Yes, you can make a theme, and you don’t need to be a theme expert to do so. You just need three things:
- An idea,
- a healthy dose of curiosity,
- and time.
Until five years ago, I’d never touched a WordPress theme. I didn’t have a lot of experience, I’d never experimented with dynamic programming languages, and I’d never had to design for a vast and varied audience.
But what I did have were ideas – how about a theme for babies? Or a theme with changing seasons? Or a theme with animated fish? I didn’t know how to make these themes happen – I just knew I wanted to make them.
Without an idea, there is no theme! So before you do anything, figure out what you want to build. Have a goal to strive for, write up some notes, sketch it out.
It doesn’t have to be mind-blowing, or revolutionary, or the Next Big Thing, as long as you’re excited about it. You’re probably not going to make history with your first theme, but why let that deter you from making something really cool?
A Healthy Dose of Curiosity
If you like to learn, you’ve already taken a huge step toward becoming a themer. WordPress changes often, so theming techniques change often, too. You don’t have to venture far for learning material – you’re looking at a wealth of theme-makin’ goodness right here at ThemeShaper!
But I encourage you not to get mired in the technical details. You know how you may use Photoshop, but you probably don’t use one-tenth of its capabilities? Theming is like that. You don’t need to know how to do it all – you just need to figure out one piece at a time.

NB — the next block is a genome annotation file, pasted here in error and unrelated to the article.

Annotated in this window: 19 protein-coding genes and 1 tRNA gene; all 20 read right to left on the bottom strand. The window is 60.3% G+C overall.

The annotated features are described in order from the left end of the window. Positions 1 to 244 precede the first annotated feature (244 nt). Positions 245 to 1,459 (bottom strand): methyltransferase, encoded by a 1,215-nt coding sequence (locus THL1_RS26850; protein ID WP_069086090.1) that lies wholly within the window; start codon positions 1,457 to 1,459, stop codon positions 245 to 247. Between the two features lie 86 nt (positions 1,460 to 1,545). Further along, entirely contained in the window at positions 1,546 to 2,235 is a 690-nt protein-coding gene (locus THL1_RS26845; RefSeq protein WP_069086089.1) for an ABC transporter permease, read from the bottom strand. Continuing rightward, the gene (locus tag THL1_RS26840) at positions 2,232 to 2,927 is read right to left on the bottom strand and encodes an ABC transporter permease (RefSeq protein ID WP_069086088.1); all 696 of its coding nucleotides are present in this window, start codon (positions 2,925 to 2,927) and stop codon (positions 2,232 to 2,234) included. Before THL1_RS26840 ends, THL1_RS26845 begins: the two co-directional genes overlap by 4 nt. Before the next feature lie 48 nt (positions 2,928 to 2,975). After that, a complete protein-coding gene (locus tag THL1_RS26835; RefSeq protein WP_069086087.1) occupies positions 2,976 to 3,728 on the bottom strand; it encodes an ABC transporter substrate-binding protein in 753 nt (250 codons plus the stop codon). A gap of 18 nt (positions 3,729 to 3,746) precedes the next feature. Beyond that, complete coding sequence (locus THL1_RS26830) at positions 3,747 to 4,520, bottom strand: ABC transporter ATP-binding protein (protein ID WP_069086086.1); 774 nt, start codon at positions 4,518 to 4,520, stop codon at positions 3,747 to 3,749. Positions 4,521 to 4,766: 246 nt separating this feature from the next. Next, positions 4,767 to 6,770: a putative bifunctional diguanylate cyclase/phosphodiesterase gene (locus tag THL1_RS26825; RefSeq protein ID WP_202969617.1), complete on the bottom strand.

Think of your theme as a puzzle, and break it into smaller components – a fixed sidebar, an animated drop-down menu, a customizable header that changes colors – together they’re an intimidating obstacle, but if you tackle each piece individually, you’re likely to find it’s not as difficult as you think.
Also keep in mind, you don’t necessarily need to start from scratch (unless you want to!) Maybe you’re less interested in coding a theme, but you want to illustrate one – you can always build a child theme, or use a starter theme, so you don’t have to dive as deeply into the code.
Here are some of our favorite ThemeShaper resources to get you started:
- The ThemeShaper WordPress Theme Tutorial: 2nd Edition
- Introducing The _s Theme
- WordPress Child Theme Basics
And finally, tutorials have their place, but don’t be afraid to play around! Some of the best learning experiences and discoveries are hands on. Remember: There are very few things you could do to your WordPress theme that a quick Ctrl+Z can’t fix.
We’ve come to the part I can’t help with. You have the idea, you have the tools, now you just have to make it happen. Easier said than done, but as they say, Rome wasn’t built in a day. Some of the best themes take weeks, months, or possibly even years, to come to fruition.